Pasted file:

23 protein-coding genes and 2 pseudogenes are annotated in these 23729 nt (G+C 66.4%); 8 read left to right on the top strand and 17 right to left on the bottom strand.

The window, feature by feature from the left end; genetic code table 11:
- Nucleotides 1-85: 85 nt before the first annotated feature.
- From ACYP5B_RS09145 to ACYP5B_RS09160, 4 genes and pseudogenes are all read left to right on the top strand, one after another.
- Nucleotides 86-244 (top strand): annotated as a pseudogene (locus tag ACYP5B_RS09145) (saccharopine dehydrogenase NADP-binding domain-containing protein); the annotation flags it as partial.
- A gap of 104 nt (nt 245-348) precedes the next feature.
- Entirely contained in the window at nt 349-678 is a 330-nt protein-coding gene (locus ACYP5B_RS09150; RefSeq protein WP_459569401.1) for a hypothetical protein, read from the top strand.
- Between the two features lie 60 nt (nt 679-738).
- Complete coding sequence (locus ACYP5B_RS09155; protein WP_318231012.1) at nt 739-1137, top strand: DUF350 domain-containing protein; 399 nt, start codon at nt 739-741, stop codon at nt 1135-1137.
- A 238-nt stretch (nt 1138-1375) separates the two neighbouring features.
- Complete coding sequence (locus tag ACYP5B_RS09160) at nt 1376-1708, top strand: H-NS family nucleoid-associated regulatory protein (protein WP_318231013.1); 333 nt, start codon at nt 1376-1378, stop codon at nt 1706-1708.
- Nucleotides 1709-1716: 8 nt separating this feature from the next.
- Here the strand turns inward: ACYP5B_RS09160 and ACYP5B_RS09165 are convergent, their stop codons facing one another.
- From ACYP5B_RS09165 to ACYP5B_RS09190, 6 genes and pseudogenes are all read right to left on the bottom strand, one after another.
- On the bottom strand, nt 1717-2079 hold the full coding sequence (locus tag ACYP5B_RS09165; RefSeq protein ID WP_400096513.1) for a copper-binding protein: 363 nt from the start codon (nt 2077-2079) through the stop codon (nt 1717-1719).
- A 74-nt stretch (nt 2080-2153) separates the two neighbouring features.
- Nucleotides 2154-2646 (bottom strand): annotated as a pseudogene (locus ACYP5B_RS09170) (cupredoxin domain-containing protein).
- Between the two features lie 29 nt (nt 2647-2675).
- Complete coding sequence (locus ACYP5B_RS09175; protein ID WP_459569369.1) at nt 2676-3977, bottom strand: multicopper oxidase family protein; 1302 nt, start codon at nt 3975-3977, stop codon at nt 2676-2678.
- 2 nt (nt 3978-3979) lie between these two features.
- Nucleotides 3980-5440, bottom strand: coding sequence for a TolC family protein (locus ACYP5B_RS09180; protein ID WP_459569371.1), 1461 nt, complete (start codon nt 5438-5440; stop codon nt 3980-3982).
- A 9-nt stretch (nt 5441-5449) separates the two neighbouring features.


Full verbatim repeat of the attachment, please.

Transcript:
23 protein-coding genes and 2 pseudogenes are annotated in these 23729 nt (G+C 66.4%); 8 read left to right on the top strand and 17 right to left on the bottom strand.

The window, feature by feature from the left end; genetic code table 11:
- Nucleotides 1-85: 85 nt before the first annotated feature.
- From ACYP5B_RS09145 to ACYP5B_RS09160, 4 genes and pseudogenes are all read left to right on the top strand, one after another.
- Nucleotides 86-244 (top strand): annotated as a pseudogene (locus tag ACYP5B_RS09145) (saccharopine dehydrogenase NADP-binding domain-containing protein); the annotation flags it as partial.
- A gap of 104 nt (nt 245-348) precedes the next feature.
- Entirely contained in the window at nt 349-678 is a 330-nt protein-coding gene (locus ACYP5B_RS09150; RefSeq protein WP_459569401.1) for a hypothetical protein, read from the top strand.
- Between the two features lie 60 nt (nt 679-738).
- Complete coding sequence (locus ACYP5B_RS09155; protein WP_318231012.1) at nt 739-1137, top strand: DUF350 domain-containing protein; 399 nt, start codon at nt 739-741, stop codon at nt 1135-1137.
- A 238-nt stretch (nt 1138-1375) separates the two neighbouring features.
- Complete coding sequence (locus tag ACYP5B_RS09160) at nt 1376-1708, top strand: H-NS family nucleoid-associated regulatory protein (protein WP_318231013.1); 333 nt, start codon at nt 1376-1378, stop codon at nt 1706-1708.
- Nucleotides 1709-1716: 8 nt separating this feature from the next.
- Here the strand turns inward: ACYP5B_RS09160 and ACYP5B_RS09165 are convergent, their stop codons facing one another.
- From ACYP5B_RS09165 to ACYP5B_RS09190, 6 genes and pseudogenes are all read right to left on the bottom strand, one after another.
- On the bottom strand, nt 1717-2079 hold the full coding sequence (locus tag ACYP5B_RS09165; RefSeq protein ID WP_400096513.1) for a copper-binding protein: 363 nt from the start codon (nt 2077-2079) through the stop codon (nt 1717-1719).
- A 74-nt stretch (nt 2080-2153) separates the two neighbouring features.
- Nucleotides 2154-2646 (bottom strand): annotated as a pseudogene (locus ACYP5B_RS09170) (cupredoxin domain-containing protein).
- Between the two features lie 29 nt (nt 2647-2675).
- Complete coding sequence (locus ACYP5B_RS09175; protein ID WP_459569369.1) at nt 2676-3977, bottom strand: multicopper oxidase family protein; 1302 nt, start codon at nt 3975-3977, stop codon at nt 2676-2678.
- 2 nt (nt 3978-3979) lie between these two features.
- Nucleotides 3980-5440, bottom strand: coding sequence for a TolC family protein (locus ACYP5B_RS09180; protein ID WP_459569371.1), 1461 nt, complete (start codon nt 5438-5440; stop codon nt 3980-3982).
- A 9-nt stretch (nt 5441-5449) separates the two neighbouring features.